As a fiduciary, an institution of higher education is not a "financial institution" as defined in Section 509(3) of the G-L-B Act because it is not an "institution the business of which is engaging in financial activities as described in section 4(k) of the Bank Holding Company Act of 1956." Rather, the business of an institution of higher education is to provide education beyond the secondary school level. Any financial activities performed by the institution is subordinate to the mission of the institution. The institution's fiduciary role in the delivery of federally-insured student loans is primarily done for the convenience of the Federal government as a cost-effective means for delivering funds to needy students under Title IV of the Higher Education Act of 1965, as amended.
Many institutions of higher education utilize the services of commercial partners in administering student financial programs. These services typically involve financial data processing and transmission services, servicing institutional and Federal student loans, collection of defaulted Federal Perkins, other student loans and student debts owed to the institution. Institutions and their servicing agents are also required under the Higher Education Act to report to national credit reporting agencies information regarding Federal Perkins loan defaults. Some of these activities could be considered covered by Title V and the proposed rule by the cross-reference to the Federal Reserve Board's list of activities found to be closely relating to banking (12 CFR 225.28) which makes specific reference to them. However, in these instances, the institution of higher education is simply outsourcing part of its student financial aid functions to the commercial partner, generally to achieve cost savings.
While these commercial entities may generally be subject to the Title V of the G-L-B Act and the proposed rule because of the cross-reference to 12 CFR 225.28, we do not believe that activities done solely to support student financial aid programs administered by institutions of higher education should be covered by the proposed rule. Since the financial aid programs of institutions of higher education do not appear to be a "financial activity" because the college or university is not considered to be a "financial institution", then it would logically follow that if a college or university were to outsource one or more functions related to administering these aid programs, that act should not invoke the requirements of Title V. We believe that the final rule should clarify in an example that student financial aid activities are not covered.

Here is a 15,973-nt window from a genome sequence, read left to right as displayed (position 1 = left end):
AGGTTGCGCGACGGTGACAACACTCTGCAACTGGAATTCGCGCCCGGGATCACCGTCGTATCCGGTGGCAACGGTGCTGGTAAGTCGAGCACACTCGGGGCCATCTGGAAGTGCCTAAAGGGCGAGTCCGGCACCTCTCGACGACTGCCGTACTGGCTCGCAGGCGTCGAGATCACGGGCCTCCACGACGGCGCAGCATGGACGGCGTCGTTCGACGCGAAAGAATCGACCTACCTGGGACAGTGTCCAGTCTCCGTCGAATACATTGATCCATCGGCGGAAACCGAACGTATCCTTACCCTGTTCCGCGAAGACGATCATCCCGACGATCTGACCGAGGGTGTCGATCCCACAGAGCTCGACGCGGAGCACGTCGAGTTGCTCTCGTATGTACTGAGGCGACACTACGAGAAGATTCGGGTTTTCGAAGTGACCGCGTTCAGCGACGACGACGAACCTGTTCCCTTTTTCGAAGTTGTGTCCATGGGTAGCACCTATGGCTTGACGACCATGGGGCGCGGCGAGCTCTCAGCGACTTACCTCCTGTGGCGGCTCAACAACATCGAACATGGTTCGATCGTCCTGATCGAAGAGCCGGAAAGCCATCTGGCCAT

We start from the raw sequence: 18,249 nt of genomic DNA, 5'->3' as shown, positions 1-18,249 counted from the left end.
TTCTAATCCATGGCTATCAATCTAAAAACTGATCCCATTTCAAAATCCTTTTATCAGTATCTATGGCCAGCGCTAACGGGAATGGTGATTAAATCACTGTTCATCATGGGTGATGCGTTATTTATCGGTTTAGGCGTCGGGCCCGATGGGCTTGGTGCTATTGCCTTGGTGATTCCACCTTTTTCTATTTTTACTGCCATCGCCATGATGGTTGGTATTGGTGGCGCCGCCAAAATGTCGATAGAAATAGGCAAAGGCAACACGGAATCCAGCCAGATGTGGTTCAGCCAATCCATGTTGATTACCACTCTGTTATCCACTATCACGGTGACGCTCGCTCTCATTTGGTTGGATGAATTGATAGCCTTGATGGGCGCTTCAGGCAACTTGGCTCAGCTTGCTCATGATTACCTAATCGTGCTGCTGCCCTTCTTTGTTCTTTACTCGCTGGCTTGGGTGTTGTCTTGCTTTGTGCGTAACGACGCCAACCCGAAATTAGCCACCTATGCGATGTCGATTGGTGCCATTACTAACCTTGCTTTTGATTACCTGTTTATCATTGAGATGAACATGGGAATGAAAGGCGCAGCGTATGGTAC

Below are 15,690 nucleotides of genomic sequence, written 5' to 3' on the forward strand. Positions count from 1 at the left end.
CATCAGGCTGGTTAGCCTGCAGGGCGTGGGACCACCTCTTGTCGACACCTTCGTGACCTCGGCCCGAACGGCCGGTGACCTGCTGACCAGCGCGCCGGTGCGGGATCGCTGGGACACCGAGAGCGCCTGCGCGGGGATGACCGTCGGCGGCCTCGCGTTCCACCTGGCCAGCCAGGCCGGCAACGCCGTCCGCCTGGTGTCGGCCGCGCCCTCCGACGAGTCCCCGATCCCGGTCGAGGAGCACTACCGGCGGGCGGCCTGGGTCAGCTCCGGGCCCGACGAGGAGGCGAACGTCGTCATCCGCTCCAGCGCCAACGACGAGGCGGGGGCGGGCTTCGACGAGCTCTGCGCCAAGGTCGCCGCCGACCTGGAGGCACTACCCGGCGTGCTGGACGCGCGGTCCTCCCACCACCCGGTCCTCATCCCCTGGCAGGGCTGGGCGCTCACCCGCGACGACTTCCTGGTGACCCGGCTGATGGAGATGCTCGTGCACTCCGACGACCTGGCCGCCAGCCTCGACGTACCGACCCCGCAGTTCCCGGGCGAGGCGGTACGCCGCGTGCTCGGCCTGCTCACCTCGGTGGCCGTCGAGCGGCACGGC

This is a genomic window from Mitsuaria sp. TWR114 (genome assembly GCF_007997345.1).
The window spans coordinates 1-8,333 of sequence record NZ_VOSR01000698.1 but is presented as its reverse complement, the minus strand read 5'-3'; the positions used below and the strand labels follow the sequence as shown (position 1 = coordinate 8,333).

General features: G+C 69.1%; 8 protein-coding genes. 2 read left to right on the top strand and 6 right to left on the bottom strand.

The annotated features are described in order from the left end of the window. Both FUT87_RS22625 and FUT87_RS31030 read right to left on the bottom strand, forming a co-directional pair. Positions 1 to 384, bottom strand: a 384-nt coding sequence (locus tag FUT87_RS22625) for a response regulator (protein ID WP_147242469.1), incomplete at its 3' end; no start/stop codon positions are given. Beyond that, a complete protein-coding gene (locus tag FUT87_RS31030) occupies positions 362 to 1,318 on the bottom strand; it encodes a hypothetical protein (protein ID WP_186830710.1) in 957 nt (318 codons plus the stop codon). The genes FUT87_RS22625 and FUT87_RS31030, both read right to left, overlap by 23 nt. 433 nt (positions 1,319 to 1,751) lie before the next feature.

Duplication, Overlap and Conflict with Current Federal Rules Applying to Institutions of Higher Education and the Commercial Partners that Assist in Their Administration of Student Financial Assistance Programs
FERPA regulations (34 CFR 99.31) allow limited disclosures of financial aid information of individuals who have applied for or received financial aid at the institution to non-affiliated third-parties for four specific purposes:
Many institutions utilize commercial partners. The third-party receiving this information may only use the information for these purposes. The regulations (34 CFR 99.33) prohibit the redisclosure of information. If the third party violates this requirement, the institution of higher education is barred from disclosing information to that third party for at least five years. The U.S. Department of Education is also given a number of sweeping powers to enforce the FERPA requirements.
In addition to these general comments, we are also providing the following comments on how specific sections of the proposed rule relate to these general concerns.